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Immunology and Infection

A Silver Nanoparticle Method for Ameliorating Biliary Atresia Syndrome in Mice

Published: October 13, 2018 doi: 10.3791/58158


This article describes in detail a method based on silver nanoparticles for ameliorating biliary atresia syndrome in an experimental biliary atresia mouse model. A solid understanding of the reagent preparation process and the neonatal mouse injection technique will help familiarize researchers with the method used in neonatal mouse model studies.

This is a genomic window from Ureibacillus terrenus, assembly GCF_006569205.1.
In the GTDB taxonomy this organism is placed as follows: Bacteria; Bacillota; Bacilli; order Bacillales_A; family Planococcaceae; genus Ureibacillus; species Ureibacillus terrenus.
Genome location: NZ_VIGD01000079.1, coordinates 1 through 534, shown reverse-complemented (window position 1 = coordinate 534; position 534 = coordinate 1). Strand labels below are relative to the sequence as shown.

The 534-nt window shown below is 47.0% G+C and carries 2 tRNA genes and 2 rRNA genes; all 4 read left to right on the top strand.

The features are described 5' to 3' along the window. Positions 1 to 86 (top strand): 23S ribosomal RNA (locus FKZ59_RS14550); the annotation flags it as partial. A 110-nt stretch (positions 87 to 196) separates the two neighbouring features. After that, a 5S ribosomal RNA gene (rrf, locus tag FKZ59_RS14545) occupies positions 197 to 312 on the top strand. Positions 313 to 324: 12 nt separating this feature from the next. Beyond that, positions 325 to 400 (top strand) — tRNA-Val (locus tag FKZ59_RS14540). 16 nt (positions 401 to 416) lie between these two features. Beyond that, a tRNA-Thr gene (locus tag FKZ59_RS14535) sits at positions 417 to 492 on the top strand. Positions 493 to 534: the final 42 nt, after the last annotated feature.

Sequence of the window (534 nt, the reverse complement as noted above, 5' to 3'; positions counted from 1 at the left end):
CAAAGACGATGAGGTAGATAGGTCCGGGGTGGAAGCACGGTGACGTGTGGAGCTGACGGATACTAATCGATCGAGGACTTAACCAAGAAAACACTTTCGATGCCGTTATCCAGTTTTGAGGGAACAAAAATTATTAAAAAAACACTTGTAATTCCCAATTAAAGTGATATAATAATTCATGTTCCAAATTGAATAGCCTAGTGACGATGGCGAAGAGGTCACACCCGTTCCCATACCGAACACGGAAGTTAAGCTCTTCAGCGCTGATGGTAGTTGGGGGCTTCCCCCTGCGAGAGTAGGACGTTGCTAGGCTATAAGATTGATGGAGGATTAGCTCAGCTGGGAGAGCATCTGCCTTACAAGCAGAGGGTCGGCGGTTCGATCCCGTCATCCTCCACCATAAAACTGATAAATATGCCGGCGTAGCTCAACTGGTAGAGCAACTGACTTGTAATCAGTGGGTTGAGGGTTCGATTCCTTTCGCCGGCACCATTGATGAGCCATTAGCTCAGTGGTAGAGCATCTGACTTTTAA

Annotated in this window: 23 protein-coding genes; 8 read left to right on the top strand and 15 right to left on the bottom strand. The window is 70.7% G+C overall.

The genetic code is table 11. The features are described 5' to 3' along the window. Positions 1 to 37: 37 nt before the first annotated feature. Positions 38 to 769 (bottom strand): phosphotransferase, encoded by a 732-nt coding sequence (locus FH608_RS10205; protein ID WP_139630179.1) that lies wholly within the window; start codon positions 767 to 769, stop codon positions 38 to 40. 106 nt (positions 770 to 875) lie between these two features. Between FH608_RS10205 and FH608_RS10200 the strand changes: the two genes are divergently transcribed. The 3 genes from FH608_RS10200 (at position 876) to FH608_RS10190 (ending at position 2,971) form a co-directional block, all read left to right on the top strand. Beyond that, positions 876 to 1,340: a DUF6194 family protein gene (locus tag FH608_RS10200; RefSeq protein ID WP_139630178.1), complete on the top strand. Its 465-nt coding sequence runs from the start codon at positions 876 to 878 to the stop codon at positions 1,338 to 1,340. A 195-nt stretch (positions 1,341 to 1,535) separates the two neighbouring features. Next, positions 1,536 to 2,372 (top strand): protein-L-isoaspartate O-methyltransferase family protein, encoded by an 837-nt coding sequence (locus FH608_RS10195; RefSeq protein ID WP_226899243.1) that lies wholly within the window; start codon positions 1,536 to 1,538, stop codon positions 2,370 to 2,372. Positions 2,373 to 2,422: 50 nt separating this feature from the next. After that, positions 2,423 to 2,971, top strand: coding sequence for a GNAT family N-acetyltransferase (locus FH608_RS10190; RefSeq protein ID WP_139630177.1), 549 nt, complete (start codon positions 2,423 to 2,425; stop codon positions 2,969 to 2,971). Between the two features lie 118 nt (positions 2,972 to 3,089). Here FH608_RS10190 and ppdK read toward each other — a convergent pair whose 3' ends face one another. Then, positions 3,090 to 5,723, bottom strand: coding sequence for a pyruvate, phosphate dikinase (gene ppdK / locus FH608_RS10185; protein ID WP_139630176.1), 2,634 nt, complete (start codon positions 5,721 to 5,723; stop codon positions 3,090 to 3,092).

Biliary atresia (BA) is a severe type of cholangitis with high mortality in children of which the etiology is still not fully understood. Viral infections may be one possible cause. The typical animal model used for studying BA is established by inoculating a neonatal mouse with a rhesus rotavirus. Silver nanoparticles have been shown to exert antibacterial and antiviral effects; their function in the BA mouse model is evaluated in this study. Currently, in BA animal experiments, the methods used to improve the symptoms of BA mice are generally symptomatic treatments given via food or other drugs. The aim of this study is to demonstrate a new method for ameliorating BA syndrome in mice by the intraperitoneal injection of silver nanoparticles and to provide detailed methods for preparing the silver nanoparticle gel formulation. This method is simple and widely applicable and can be used to research the mechanism of BA, as well as in clinical treatments. Based on the BA mouse model, when the mice exhibit jaundice, the prepared silver nanoparticle gel is injected intraperitoneally to the surface of the lower liver. The survival status is observed, and biochemical indicators and liver histopathology are examined. This method allows a more intuitive understanding of both the establishment of the BA model and novel BA treatments.